Current buzzwords in the world of gardening include pollinators, butterflies, natives, and monarchs. It seems that everywhere I look I read something about the importance of pollinators and how we can protect them.
One of the best plants for pollinators, especially butterflies, is milkweed. My colleague Candice Miller, Horticulture Educator in northern Illinois, recently posted the following blog about milkweed.
While the name "weed" in any plant name scares many gardeners, milkweed plants add beauty to the garden and are essential for providing habitat for monarch butterflies. Monarch butterflies lay their eggs on the leaves of milkweed plants because their larvae only feed on these leaves. These larvae then go through metamorphosis to transform into an adult Monarch butterfly.
Milkweeds of any kind make a great addition to the garden and there is a species for just about any type of growing condition that you may have.
Asclepias tuberosa, Butterfly Weed, grows easily in average, dry to medium, well-drained soils. It prefers full sun and is also drought tolerant which makes it low maintenance. It grows 1 to 2.5 feet tall and will spread about 1 to 1.5 feet. It has clusters of bright orange or yellow-orange flowers from June to August. The attractive flowers of butterfly weed attract many species of butterflies besides monarchs.
Asclepias incarnata, Swamp Milkweed, prefers to grow in medium to wet soils in full sun. This species of milkweed is native to swamps and wet meadows as its name suggests, and it works well in rain gardens. It grows 3 to 4 (sometimes 5) feet tall and will spread about 2 to 3 feet. Its clusters of flowers can be white, pink or mauve, and also attract many species of butterflies in addition to monarchs.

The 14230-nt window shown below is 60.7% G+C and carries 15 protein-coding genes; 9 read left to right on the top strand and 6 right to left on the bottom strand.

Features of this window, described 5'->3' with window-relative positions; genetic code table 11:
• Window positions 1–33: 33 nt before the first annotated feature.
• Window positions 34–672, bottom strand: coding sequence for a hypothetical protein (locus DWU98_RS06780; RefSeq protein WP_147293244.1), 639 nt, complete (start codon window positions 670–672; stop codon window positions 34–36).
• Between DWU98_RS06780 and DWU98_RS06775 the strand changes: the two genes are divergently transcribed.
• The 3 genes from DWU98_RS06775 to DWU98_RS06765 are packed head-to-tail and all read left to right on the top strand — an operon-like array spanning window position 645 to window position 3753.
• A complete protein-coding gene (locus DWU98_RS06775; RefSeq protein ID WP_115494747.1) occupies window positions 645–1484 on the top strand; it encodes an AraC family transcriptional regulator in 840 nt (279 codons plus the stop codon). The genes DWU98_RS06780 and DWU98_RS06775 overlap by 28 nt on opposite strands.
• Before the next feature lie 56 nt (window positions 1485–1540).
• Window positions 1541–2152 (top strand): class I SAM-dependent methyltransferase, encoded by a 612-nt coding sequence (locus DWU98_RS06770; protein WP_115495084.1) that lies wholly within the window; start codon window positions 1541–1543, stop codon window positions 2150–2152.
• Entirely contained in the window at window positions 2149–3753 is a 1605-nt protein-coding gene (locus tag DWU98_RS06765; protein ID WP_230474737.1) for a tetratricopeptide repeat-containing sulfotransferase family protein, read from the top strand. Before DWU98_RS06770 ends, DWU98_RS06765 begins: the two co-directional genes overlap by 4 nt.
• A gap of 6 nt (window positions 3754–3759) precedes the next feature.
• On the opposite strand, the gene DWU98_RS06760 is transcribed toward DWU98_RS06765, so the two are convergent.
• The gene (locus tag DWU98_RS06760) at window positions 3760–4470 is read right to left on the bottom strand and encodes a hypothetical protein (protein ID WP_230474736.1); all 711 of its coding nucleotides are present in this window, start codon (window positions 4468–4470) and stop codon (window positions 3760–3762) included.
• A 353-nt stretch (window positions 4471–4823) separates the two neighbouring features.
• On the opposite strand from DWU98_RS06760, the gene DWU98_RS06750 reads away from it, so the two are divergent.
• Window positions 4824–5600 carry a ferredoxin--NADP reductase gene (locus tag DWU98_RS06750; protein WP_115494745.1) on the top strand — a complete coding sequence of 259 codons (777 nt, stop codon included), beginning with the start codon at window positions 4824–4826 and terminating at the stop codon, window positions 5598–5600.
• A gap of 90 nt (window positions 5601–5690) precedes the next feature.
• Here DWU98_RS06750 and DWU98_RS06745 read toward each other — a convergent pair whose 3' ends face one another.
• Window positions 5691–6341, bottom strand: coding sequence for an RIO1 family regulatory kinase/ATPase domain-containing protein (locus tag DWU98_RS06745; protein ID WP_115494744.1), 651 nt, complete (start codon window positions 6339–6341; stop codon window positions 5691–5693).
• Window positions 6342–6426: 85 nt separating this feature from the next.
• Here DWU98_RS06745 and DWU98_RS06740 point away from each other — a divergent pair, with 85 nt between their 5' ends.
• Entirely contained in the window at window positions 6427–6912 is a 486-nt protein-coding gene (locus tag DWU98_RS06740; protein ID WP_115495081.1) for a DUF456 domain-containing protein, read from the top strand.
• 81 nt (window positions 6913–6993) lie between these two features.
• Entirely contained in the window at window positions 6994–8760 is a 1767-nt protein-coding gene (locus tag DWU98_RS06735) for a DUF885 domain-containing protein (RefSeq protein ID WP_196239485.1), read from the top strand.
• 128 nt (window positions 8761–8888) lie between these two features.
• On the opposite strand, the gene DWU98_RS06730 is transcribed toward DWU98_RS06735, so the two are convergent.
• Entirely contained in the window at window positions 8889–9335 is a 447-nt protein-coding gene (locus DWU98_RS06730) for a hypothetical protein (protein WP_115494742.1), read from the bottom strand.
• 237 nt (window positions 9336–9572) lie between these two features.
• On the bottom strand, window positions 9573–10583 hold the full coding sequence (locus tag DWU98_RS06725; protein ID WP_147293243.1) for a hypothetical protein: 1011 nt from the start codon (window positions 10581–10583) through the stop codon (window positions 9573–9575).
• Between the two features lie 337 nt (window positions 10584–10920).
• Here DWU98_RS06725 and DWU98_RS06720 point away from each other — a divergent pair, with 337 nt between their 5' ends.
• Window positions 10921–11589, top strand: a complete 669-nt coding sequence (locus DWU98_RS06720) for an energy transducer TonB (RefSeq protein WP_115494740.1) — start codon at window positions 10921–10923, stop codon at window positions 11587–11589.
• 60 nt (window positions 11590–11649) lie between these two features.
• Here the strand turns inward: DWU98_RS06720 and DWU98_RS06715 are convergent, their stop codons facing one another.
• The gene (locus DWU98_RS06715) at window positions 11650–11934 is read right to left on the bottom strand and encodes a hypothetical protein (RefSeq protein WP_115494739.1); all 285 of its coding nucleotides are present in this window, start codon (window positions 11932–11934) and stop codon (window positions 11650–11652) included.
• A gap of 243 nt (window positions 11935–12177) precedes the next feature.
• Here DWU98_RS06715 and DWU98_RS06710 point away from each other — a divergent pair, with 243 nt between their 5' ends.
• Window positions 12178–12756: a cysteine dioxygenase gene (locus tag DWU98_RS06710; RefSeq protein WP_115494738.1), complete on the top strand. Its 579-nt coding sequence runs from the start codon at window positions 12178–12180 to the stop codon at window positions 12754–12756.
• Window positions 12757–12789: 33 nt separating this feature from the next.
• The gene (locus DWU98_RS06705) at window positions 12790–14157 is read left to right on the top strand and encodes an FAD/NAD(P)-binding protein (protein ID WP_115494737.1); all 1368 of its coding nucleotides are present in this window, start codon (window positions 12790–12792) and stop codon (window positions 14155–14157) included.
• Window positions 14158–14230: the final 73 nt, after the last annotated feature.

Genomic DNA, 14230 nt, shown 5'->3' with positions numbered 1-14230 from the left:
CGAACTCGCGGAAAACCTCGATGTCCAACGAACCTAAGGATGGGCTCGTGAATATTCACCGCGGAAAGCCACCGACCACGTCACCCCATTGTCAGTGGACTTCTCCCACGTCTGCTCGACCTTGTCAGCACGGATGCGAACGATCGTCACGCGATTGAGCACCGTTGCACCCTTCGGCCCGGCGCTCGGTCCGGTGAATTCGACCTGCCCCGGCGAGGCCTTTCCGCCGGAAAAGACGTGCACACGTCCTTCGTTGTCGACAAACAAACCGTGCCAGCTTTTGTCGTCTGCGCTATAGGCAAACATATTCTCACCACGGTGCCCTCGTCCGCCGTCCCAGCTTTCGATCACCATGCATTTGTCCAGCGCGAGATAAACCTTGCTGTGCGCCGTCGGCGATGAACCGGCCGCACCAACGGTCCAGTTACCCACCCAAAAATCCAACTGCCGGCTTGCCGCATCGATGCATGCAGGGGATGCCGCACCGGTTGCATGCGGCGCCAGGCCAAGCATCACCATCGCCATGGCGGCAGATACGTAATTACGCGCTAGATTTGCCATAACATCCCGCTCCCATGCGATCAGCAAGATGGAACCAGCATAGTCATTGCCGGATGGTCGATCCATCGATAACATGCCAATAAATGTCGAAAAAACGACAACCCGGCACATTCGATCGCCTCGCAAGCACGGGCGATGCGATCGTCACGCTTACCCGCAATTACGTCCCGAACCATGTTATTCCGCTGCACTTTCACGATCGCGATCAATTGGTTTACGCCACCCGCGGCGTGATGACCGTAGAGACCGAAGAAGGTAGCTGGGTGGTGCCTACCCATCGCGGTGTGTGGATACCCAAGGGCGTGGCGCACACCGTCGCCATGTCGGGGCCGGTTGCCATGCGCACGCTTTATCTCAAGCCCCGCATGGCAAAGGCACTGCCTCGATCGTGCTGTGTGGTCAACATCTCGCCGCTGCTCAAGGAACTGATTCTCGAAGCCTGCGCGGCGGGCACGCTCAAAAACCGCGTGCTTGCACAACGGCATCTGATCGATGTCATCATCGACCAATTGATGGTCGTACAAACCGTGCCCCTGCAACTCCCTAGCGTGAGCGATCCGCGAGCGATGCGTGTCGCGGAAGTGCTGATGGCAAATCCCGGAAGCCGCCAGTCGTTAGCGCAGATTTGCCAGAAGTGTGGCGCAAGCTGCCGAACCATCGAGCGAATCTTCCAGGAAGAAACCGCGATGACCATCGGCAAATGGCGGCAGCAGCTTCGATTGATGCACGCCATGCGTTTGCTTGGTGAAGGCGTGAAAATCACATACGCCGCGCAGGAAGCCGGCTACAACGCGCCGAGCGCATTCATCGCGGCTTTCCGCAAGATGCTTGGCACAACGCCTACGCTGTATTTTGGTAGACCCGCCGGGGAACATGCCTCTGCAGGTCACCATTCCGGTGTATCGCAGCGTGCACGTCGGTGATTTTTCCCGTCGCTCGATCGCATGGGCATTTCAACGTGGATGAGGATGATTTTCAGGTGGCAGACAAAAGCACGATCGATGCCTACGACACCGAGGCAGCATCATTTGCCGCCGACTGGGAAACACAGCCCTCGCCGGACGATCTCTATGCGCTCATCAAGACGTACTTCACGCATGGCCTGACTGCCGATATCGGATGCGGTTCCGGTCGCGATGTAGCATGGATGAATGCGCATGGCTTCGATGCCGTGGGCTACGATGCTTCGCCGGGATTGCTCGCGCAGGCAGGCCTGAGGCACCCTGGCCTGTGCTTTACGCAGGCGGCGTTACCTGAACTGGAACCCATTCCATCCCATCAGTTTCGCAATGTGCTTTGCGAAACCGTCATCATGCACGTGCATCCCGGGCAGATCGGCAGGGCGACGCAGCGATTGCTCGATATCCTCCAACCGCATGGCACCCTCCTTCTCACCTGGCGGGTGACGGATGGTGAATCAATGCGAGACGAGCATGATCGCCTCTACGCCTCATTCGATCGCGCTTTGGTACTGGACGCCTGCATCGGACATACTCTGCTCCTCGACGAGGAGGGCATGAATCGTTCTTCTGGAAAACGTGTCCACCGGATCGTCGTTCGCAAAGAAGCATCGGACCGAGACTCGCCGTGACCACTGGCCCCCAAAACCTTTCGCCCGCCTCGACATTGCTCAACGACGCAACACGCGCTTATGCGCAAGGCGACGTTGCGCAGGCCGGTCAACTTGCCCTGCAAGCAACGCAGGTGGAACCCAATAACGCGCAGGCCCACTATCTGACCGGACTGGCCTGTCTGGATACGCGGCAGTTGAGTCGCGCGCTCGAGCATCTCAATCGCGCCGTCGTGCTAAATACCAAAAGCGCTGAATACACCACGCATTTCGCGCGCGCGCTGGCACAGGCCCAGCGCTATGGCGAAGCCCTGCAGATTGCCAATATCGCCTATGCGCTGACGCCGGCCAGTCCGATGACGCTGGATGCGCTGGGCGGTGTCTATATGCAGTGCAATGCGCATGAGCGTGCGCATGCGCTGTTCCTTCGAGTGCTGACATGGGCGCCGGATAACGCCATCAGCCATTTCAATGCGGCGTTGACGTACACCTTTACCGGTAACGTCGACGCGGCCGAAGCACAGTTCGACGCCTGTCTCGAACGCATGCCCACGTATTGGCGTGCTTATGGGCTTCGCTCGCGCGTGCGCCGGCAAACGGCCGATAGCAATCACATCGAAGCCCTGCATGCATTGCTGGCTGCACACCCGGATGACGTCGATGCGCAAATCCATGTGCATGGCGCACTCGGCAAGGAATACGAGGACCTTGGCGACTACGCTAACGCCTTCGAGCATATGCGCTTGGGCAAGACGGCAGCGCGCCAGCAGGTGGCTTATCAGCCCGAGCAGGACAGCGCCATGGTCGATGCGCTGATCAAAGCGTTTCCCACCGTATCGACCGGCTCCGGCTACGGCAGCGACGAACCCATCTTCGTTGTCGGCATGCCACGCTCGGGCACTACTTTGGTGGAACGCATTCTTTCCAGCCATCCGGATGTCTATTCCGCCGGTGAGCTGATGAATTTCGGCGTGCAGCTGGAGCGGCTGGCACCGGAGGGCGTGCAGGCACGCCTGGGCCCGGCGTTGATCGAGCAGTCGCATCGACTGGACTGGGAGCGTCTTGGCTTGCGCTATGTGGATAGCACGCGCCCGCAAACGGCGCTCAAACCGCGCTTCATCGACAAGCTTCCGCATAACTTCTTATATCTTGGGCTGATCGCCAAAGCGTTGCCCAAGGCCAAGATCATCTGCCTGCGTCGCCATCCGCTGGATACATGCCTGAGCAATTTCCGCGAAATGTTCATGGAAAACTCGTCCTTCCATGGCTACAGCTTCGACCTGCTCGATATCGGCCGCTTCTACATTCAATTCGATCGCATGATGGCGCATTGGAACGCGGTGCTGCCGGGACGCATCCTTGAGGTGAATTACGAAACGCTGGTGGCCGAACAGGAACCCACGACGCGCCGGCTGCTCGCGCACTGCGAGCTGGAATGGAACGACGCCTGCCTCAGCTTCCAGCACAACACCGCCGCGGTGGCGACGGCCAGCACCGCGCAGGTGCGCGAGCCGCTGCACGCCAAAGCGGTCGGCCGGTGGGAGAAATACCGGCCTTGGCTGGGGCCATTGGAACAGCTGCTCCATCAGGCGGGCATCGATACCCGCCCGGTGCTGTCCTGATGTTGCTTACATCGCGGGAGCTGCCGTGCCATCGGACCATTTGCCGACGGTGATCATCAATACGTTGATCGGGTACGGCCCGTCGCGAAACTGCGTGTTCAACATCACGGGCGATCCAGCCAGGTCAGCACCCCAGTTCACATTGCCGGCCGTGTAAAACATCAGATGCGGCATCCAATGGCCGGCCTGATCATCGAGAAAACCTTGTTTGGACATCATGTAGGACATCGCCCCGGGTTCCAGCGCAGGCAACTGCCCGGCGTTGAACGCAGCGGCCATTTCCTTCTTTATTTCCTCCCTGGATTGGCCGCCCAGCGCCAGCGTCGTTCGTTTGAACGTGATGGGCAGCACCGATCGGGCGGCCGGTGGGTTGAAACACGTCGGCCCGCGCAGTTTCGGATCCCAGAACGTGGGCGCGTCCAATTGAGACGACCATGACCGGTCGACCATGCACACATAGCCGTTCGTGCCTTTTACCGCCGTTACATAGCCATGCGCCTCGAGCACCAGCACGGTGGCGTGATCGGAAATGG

Others include the Common Milkweed (Asclepias syriaca) which tolerates moist, well drained soils to dry soils, Whorled Milkweed (Asclepias verticillata) which is white flowered and tolerates dry soils, or Balloon Plant (Asclepias physocarpa) which has unusual round seed pods.
Milkweeds take a little work to start from seed, but once they germinate they thrive and sometimes self-sow in the garden. Milkweed seeds need to go through a cold period in order to germinate, so either plant them in the fall or put them in the fridge for 30 days prior to planting.
Milkweeds are a great flower to add to the garden, but they can get a bad rap for being slightly aggressive. To prevent milkweeds from self-sowing throughout the garden, simply collect the seed pods before they split open freeing their seeds. You can then collect the seeds to add them elsewhere in the garden or to pass along to friends to attract butterflies to their gardens.
The University of Minnesota has more information on growing milkweed for monarchs at http://www.monarchlab.org/Lab/Rearing.